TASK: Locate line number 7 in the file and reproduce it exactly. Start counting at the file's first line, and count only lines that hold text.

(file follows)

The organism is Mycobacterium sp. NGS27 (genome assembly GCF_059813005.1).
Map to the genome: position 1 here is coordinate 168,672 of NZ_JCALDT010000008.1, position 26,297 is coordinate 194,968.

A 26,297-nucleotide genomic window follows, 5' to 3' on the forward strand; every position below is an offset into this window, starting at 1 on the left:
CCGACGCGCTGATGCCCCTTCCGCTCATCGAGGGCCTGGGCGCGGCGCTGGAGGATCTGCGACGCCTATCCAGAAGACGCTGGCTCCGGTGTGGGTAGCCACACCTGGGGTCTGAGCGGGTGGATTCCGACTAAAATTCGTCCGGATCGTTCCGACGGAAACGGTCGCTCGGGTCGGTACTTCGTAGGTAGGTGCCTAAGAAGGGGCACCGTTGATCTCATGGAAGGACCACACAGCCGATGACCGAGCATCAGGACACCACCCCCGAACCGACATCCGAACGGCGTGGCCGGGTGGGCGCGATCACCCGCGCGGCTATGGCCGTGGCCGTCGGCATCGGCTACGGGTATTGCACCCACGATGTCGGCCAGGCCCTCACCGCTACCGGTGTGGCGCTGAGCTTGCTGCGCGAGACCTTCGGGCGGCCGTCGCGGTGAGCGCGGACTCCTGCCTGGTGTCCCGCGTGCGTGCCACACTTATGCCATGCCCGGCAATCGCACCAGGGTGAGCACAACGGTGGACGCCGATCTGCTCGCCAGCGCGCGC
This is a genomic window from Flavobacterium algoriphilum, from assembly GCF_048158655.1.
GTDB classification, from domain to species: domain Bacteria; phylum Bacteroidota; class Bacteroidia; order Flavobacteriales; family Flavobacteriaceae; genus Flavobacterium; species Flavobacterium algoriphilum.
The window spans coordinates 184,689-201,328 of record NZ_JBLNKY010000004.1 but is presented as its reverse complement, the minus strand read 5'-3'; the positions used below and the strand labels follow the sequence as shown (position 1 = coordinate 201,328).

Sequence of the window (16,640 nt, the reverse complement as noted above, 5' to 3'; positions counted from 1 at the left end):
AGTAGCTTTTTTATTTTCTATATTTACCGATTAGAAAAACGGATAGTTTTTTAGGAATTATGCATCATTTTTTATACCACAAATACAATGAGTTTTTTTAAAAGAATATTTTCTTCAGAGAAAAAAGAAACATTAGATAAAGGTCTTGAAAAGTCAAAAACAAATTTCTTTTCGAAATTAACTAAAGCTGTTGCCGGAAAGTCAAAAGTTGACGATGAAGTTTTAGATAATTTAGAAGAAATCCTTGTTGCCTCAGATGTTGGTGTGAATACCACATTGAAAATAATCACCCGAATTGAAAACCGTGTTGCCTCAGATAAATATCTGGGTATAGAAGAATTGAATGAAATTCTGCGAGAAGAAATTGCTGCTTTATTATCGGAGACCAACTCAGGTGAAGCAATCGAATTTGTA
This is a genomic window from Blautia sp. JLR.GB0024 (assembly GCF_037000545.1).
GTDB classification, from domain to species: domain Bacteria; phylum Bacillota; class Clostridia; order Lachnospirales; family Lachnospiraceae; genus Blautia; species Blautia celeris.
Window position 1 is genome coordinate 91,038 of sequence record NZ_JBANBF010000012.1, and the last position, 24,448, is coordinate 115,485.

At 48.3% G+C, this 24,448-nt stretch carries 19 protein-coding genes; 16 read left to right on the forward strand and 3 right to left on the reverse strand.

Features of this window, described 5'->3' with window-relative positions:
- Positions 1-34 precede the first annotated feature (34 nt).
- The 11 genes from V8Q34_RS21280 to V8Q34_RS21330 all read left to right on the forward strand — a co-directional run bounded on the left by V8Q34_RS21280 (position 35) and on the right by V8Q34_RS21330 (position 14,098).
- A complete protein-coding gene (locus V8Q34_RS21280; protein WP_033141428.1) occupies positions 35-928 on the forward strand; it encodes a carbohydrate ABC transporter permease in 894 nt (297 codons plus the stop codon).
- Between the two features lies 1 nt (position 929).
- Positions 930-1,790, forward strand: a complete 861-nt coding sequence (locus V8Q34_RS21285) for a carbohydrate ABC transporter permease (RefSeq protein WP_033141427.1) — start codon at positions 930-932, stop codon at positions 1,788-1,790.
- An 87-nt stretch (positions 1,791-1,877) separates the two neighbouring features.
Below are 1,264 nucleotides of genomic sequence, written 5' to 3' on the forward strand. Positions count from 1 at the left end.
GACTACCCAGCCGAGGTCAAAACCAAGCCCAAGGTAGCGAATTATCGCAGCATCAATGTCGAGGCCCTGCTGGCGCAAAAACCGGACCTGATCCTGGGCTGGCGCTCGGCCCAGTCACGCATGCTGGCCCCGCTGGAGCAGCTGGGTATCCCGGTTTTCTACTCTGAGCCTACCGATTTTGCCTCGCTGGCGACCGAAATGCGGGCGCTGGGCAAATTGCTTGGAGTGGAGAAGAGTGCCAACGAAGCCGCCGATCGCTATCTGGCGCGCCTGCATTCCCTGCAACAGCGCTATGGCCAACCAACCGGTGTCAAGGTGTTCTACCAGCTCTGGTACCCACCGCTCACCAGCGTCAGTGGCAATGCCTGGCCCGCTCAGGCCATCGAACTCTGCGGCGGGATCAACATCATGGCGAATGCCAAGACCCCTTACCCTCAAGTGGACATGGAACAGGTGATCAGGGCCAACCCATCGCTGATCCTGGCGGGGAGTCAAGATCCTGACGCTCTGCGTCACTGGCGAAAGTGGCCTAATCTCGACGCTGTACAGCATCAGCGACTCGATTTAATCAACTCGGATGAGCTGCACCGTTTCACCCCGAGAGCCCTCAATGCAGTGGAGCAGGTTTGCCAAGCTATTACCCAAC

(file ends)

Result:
The window spans coordinates 184,689-201,328 of record NZ_JBLNKY010000004.1 but is presented as its reverse complement, the minus strand read 5'-3'; the positions used below and the strand labels follow the sequence as shown (position 1 = coordinate 201,328).